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Is Happiness Possible Without Money?

How our money driven world is completely wrong!



"Money can't buy happiness" is a marmite phrase in the sense that it divides opinion, but just how accurate actually is it?


In order to answer that we must question ourselves on what basic fundamentals we need initially for happiness to even to be possible. Water, food, shelter and warmth are for most people what spring to mind first here, and money in most instances is required to obtain them.

Therefore this suggests that to an extent money can dictate happiness, as the more money you have the more accessible these essentials become. Due to the added power stemming from having financial security, wealthy members of society are often respected, admired and given high status by their less fortunate peers.


Money, as a result, becomes a main objective for the majority and people begin to fixate on it to the point they work 60-hour a week jobs they despise and spend a lack of time doing what actually creates happiness.



This then leads to the question of why? Why do people strive to be richer than needed? If the essentials can be afforded than why are people always wanting more?


Meeting expectations


For some people, money has been ingrained into their brain as a focus by their families. High paying jobs will be suggested extremely early on and they will be encouraged to begin the relevant university course to attain those jobs as soon as they leave school. Consequently these children are almost programmed to become high earners, and it is not uncommon for this community to find themselves feeling despondent towards their line of employment.




Money disorder


As a consequence of anxiety, depression, trauma or potentially a poor financially stable childhood people may develop money disorder. This creates a distorted perception on money and means that no matter how much of it they own, they will never be totally satisfied. It is likely that many of the top worldwide entrepreneurs have this disorder, such as Elon musk who has previously opened up about how this impacts his mental health.


Validation


Some people may crave wealth as a form of validation. If someone was to grow up being neglected by family, friends or potential love interests this can form a low self-esteem and lack of confidence. Financial gain can be treated as a path to healing these issues and therefore these individuals strive towards being as high income as they can achieve.


Luxury lifestyle

Within the first minute of loading up social media chances are you'll see your old school friends posing on a yacht drinking champagne. Leading to a feeling of resentment, bitterness and the desire to trade places with that person for the one sat on their phone seeing it. In reality, if people are worried about how fat they look in photos whilst on their holiday, are they really enjoying themselves and completely happy? Yes, it is hard to not dream of a fancy holiday but they are by no means essential for high morale.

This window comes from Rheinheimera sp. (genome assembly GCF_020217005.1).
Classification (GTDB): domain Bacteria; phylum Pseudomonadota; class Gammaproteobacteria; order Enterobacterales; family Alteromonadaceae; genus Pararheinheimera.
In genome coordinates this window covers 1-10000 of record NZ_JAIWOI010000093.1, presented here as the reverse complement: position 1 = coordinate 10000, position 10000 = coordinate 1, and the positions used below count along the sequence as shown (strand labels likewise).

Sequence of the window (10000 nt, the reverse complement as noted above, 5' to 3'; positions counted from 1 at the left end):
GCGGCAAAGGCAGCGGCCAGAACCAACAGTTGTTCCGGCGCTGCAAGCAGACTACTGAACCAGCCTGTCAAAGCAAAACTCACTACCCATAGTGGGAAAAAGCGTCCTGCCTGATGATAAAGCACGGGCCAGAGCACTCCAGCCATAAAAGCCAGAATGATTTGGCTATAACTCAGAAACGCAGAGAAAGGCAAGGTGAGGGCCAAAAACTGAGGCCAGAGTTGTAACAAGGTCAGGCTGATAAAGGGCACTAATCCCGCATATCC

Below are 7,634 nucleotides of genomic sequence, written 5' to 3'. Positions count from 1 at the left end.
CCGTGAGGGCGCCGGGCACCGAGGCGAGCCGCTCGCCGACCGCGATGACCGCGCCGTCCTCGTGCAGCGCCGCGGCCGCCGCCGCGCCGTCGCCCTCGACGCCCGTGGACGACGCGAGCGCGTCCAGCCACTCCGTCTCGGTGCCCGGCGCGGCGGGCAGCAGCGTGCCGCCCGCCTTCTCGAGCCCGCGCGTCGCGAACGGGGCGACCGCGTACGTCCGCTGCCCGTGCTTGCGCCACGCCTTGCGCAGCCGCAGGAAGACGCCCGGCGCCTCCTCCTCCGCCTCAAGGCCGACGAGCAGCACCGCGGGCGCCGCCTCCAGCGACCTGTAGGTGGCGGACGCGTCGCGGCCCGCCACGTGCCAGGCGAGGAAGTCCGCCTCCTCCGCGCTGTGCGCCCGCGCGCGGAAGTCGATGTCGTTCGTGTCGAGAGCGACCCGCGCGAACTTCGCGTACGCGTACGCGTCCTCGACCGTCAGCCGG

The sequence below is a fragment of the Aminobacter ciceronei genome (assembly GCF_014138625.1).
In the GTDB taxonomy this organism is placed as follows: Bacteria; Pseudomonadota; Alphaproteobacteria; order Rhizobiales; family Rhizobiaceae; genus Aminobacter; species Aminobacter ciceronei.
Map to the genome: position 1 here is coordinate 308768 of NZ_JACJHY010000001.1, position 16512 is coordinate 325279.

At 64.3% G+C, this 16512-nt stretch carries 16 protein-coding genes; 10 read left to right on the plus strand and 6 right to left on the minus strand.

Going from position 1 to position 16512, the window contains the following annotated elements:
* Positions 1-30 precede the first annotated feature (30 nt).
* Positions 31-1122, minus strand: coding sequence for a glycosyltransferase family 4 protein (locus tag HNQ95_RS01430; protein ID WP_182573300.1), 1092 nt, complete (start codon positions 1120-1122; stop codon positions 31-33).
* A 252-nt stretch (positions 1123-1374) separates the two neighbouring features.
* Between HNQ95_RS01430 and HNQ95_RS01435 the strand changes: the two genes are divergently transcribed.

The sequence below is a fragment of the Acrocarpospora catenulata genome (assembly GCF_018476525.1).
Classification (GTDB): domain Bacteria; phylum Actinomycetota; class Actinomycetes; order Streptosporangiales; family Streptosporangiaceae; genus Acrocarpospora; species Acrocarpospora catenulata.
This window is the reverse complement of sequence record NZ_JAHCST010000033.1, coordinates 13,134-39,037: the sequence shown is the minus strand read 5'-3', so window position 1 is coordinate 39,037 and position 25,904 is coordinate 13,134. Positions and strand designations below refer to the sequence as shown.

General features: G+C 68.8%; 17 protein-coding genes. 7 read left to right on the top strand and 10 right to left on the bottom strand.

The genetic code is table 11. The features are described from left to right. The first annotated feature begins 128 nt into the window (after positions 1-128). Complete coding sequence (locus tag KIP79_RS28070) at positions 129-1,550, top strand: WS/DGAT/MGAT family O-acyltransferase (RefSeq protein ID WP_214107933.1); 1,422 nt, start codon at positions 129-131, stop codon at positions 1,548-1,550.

Can too much money cause sadness?


Here we look at the other end of the spectrum, which questions whether chasing financial liberty like a hamster running round a wheel is realistically how we become joyful and cheery.


The treadmill effect is the instants where that person is consistently buying expensive cars, houses or whatever is the popular costly item. Studies have proven this leads to a lower well-being and encourages a materialistic attitude.

Another argument which suggests an abundance of cash may not always be advantageous is the idea that in order to achieve these high incomes you need to become more isolated. Sacrificing close friends, partners and family members in order to strive towards this goal most commonly leads to feeling isolated, lonely and having no one to support you.


Overall from this, yes too much money may cause sadness, and many studies have shown a correlation which strongly supports that.


How can people become happier on a budget?


Live a healthy lifestyle: Anything from eating a fresh bowl of fruit to a daily morning run have been proven to have positive mental health effects. Remember exercise is free!


Surround yourself with the right people: Being in an environment full of loved ones will take your mind off any negative thoughts and bring back your smile.


Plan your weekly spend: Through preparing budgets you will find yourself with less money concerns and anything that remains can be spent on fun activities or nights out, this way you can still afford to have fun.


To conclude...


Overall, money is far from the only source of happiness, even in our cash driven society today. How money impacts us is largely down to our upbringing and attitude, but through learning to value what is actually important such as health and family, it becomes apparent that money really isn't everything and the world will still spin round just the same as it did before money was even in existence.















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